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How To Say Goodbye To Your Dog When The Time Comes

Written by: Dogster Team

Last Updated on February 20, 2024 by Dogster Team

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How To Say Goodbye To Your Dog When The Time Comes

When you first brought home that energetic young dog, end-of-life decisions were the farthest thing from your mind. But things have changed. Either the years have flown by and you’re now looking at a painful old pooch, or your vet has handed you a devastating diagnosis. Maybe your dog is really fit and healthy, but you worry about the future. The sad truth is unless you are elderly or are terminally ill, you will someday have to face your dog’s mortality. It’s the decision no pup parent wants to make.

I have had dogs my entire life, and as they grew older, I struggled with those end of life decisions. Wolf, my 14-year old Dachshund, was one of those once-in-a lifetime dogs. In the last six months of his life he was diagnosed with chronic and painful gastroenteritis. After we’d exhausted all our treatment options, and with no way to adequately control his pain, I decided to put him to sleep. I’ve said so many times, “I wish they could talk to me.” Wolf has been gone 25 years and I still question my decision to euthanize him.

Until recently, vets told me it’s time to say goodbye to a sick pet when he stops eating. But any number of treatable or temporary conditions can cause an animal to pass up his food bowl: dental disease, nausea, viruses, or parasites.

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What does quality of life mean?

How do you know when mounting symptoms and cascading organ failure reduce your dog’s quality of life to an intolerable level? Whether your dog is facing advanced age or a terminal illness, you have an obligation to maintain the best life as possible for your dog. It’s also important to determine if the recommended treatment will further deteriorate your dog’s quality of life. Is the potential benefit worth the cost to your dog? When should you abandon treatment?

Alice Villalobos, a renowned veterinary oncologist, founded pet hospice service Pawspice and has been a pioneer in end-of-life-care for animals for 20 years. In 2004, she developed the Quality of Life (QoL) Scale, based on the Five Freedoms of Animal Welfare for farm animals in the United Kingdom, to help veterinarians and families assess a pet’s life quality and help pet owners look at hard-to-face issues.

Dr. Villalobos’ “HHHHHMM QoL Scale” helps you to assess your pet’s QoL on a monthly, weekly, daily, or hourly basis as needed and make end-of-life decisions more objectively. “Focusing on QoL for companion animals with life-limiting disease may avoid futile medicine, over-treatment, and reluctant early euthanasia,” Dr. Villalobos says.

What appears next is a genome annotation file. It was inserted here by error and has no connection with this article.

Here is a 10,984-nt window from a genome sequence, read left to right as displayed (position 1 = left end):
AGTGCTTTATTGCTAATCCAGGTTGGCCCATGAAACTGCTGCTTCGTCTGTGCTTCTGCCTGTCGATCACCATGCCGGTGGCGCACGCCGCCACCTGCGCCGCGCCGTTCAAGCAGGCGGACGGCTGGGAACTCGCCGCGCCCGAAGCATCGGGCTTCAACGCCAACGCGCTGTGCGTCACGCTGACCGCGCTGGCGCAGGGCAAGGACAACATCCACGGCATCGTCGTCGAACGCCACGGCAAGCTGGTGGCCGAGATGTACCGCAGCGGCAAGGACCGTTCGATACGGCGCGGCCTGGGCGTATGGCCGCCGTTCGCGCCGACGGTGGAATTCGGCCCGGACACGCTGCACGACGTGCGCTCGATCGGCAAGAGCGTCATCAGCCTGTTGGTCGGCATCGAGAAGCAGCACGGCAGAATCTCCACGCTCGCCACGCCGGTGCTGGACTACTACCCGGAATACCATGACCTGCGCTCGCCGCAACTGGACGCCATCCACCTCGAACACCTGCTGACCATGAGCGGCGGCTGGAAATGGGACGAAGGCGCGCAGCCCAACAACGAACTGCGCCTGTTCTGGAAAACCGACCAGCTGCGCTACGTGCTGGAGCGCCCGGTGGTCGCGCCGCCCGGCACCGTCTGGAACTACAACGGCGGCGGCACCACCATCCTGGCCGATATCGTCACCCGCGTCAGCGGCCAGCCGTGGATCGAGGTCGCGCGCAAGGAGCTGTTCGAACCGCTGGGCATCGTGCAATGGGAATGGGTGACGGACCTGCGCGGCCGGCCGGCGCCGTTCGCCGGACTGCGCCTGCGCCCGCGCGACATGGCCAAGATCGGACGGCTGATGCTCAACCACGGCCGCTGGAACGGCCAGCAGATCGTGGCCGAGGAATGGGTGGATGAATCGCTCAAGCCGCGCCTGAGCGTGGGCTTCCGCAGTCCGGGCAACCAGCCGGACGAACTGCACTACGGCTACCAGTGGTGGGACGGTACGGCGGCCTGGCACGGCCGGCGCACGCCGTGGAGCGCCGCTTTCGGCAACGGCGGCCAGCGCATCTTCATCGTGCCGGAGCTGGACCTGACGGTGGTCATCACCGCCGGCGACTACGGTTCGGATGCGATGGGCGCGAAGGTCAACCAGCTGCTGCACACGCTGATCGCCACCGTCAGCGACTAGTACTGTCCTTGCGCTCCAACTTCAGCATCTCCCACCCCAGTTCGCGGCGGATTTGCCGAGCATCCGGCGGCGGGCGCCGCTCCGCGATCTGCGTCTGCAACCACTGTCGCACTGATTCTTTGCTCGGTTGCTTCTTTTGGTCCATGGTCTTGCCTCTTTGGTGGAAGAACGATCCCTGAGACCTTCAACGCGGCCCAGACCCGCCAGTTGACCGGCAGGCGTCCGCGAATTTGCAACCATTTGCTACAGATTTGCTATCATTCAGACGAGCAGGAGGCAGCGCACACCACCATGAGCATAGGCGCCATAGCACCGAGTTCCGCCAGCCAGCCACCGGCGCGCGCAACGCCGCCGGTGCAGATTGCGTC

It may also help you objectively make one of the most difficult decisions of your life and help allay the guilt that comes with the decision to humanely euthanize your beloved pet rather than force him to linger. That same guilt has haunted me for a quarter of a century. How I wish I’d had this scale when making that tough choice.

The “HHHHHHMM Quality of Life Scale”

The scale rates seven basic factors (Hurt, Hunger, Hydration, Hygiene, Happiness, Mobility, and More Good Days Than Bad) from 1 to 10, 10 being the best possible score. A score 70 is perfect, while a total score of greater than 35 is acceptable — but you should assess your dog individually. “Modern pain management, high-tech medicine, and good nursing care can restore and maintain QoL and can extend the period between the diagnosis of a terminal disease and death,” Dr. Villalobos says.

1. Hurt

Adequate pain control, including your dog’s ability to breathe, is first and foremost on the scale. Trouble breathing outweighs all concerns. People don’t realize that in human medicine not being able to breathe is ranked at the top of the pain scale. “If you can’t breathe, nothing else matters,” Dr. Villalobos says. Humans describe breathing difficulty as being more painful than a broken bone.

Keep an eye on your dog’s respirations to identify labored breathing. “Respiratory distress is an emergency and it must be relieved immediately or there is no QoL for the animal, and there is no humane justification to continue the hospice,” Dr. Villalobos says.

Signs of pain in our dogs include:

  • Increased vocalizations (whining, howling, whimpering, yelping, groaning, and grunting)
  • Panting excessively at rest or open-mouth breathing
  • Constantly licking a particular area, trembling